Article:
One of the recent inventions in group health benefits is telemedicine. It’s growing in popularity as a benefit provided by employers because (1) it can make routine medical care more accessible and (2) it can cut medical expenses. In general terms, telemedicine is the provision of medical service via technology rather than in person.
Here’s how it works. Telemedicine services can be provided to employees in real-time communications, such as phone calls, video conferencing or text messages. Or it can take the form of “store and forward” technology, such as transmission of medical records or images. Typical services include patient consultations, simple primary care diagnoses and treatment and prescriptions and refills. For employees who frequently travel, it can add a valuable medical service otherwise only available at an office visit. Telemedicine can cut costs and also reduce time off for medical treatment.
From the employer’s perspective, telemedicine is customarily offered in two ways: provider-sponsored and group health plan-sponsored. If the telemedicine service is employer-provided, the telemedicine provider bills the plan for each “electronic” doctor’s visit and it’s processed like any other medical expense under the employer’s group health plan. In other cases, however, the plan has an arrangement with the telemedicine provider that affords employees access to an “on call” physician who is on retainer with the telemedicine company. Many of these plan arrangements involve a monthly maintenance fee that allows free or discounted “e-visits.”
Telemedicine arrangements can pose thorny legal issues for employers. If an employer provides telemedicine services to all employees, regardless of whether they are enrolled in the employer’s group health plan, the telemedicine program could inadvertently create a separate ERISA group health plan. ERISA, and its progeny, COBRA and HIPPAA, are not the only statutes that could apply. In addition, the telemedicine program may have to comply with state laws relating to physician licensure, scope of permitted services and patient informed consent. Employers who add a telemedicine plan also must ensure that they do not inadvertently disqualify their employees from Health Savings Account (HSA) and high-deductible health plan (HDHP) eligibility.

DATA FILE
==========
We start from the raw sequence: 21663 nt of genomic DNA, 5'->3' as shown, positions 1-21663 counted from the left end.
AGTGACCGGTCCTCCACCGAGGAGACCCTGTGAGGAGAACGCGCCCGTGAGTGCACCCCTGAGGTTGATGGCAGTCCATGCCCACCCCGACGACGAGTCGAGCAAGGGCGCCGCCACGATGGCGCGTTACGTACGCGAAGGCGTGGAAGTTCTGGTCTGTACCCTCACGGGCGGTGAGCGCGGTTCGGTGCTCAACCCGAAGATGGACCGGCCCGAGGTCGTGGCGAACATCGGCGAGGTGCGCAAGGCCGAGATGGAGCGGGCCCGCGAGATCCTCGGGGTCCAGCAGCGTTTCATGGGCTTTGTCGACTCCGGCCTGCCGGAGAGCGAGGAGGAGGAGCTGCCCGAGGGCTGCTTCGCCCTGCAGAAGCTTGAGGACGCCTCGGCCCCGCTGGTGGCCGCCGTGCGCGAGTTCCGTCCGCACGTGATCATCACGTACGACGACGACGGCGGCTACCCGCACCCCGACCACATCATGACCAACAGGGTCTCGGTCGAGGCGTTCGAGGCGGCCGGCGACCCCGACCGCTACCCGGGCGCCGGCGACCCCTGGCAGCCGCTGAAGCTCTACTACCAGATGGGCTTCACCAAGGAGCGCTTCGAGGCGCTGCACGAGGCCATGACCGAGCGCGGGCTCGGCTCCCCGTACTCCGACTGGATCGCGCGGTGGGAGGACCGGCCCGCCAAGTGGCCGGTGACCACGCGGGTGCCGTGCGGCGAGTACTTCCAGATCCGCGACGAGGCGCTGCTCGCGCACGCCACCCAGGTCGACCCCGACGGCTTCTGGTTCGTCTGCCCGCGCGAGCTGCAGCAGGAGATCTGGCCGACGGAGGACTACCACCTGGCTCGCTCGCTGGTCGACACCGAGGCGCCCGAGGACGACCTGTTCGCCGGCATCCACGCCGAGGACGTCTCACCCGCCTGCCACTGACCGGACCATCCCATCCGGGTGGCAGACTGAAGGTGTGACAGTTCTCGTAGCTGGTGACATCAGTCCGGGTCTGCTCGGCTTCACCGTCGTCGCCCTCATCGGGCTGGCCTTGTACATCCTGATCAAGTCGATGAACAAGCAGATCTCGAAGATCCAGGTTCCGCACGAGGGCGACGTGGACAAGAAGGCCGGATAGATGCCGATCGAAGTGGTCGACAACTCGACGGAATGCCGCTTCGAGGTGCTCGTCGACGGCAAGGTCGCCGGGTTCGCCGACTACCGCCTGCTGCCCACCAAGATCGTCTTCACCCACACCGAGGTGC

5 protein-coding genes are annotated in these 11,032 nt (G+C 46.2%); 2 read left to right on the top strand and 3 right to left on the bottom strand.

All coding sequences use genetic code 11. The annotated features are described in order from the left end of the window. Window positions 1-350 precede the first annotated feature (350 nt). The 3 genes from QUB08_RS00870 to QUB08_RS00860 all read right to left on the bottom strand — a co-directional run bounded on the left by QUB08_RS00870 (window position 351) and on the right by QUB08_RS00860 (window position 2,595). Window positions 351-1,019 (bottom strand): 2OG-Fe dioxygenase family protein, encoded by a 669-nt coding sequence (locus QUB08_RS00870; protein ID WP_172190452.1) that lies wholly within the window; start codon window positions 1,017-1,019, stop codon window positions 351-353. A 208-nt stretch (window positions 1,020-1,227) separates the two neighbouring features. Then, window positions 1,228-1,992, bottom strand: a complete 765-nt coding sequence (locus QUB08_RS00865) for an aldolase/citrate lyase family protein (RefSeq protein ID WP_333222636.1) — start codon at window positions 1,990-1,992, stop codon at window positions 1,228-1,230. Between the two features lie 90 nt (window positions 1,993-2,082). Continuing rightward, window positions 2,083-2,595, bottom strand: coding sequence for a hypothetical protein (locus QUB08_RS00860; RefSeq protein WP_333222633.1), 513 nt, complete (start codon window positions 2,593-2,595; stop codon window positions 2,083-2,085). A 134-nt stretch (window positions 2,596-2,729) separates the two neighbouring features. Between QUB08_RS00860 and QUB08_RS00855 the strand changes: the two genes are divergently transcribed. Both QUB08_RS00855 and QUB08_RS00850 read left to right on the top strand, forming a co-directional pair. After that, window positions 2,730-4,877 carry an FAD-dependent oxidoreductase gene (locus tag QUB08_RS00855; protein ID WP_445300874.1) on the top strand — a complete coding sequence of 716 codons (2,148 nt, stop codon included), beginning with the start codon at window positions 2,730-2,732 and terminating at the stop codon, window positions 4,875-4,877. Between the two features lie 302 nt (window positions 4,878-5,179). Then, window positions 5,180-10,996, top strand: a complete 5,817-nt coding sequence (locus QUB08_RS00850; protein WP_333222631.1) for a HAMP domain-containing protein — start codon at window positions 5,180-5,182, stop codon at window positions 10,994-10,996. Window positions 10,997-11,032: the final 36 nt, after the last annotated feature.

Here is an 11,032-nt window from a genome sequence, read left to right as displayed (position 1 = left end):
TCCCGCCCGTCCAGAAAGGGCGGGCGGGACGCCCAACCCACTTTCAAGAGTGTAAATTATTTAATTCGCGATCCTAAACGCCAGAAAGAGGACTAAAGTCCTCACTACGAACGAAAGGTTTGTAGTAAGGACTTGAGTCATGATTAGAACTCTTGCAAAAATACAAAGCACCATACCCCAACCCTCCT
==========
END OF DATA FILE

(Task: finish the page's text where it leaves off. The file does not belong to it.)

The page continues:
As part of my practice, I advise companies, their pension plans and their plan trustees on ERISA and related legal matters. If you have a question, call me.
Questions about 401(k) plans?
Contact Ted Stein at firstname.lastname@example.org or 240.507.1725.
ABOUT THEODORE P. STEIN
email@example.com | 240.507.1725
Theodore P. Stein is an attorney based in Bethesda with more than 30 years of experience who counsels employers, their plans and plan trustees on how to comply with ERISA and the ACA and how to minimize the risk of ERISA claims. He also represents them when litigation is threatened or filed. He is the Chair of the ERISA/Employee Benefits Practice and a Principal in the firm’s Labor and Employment Practice Group.
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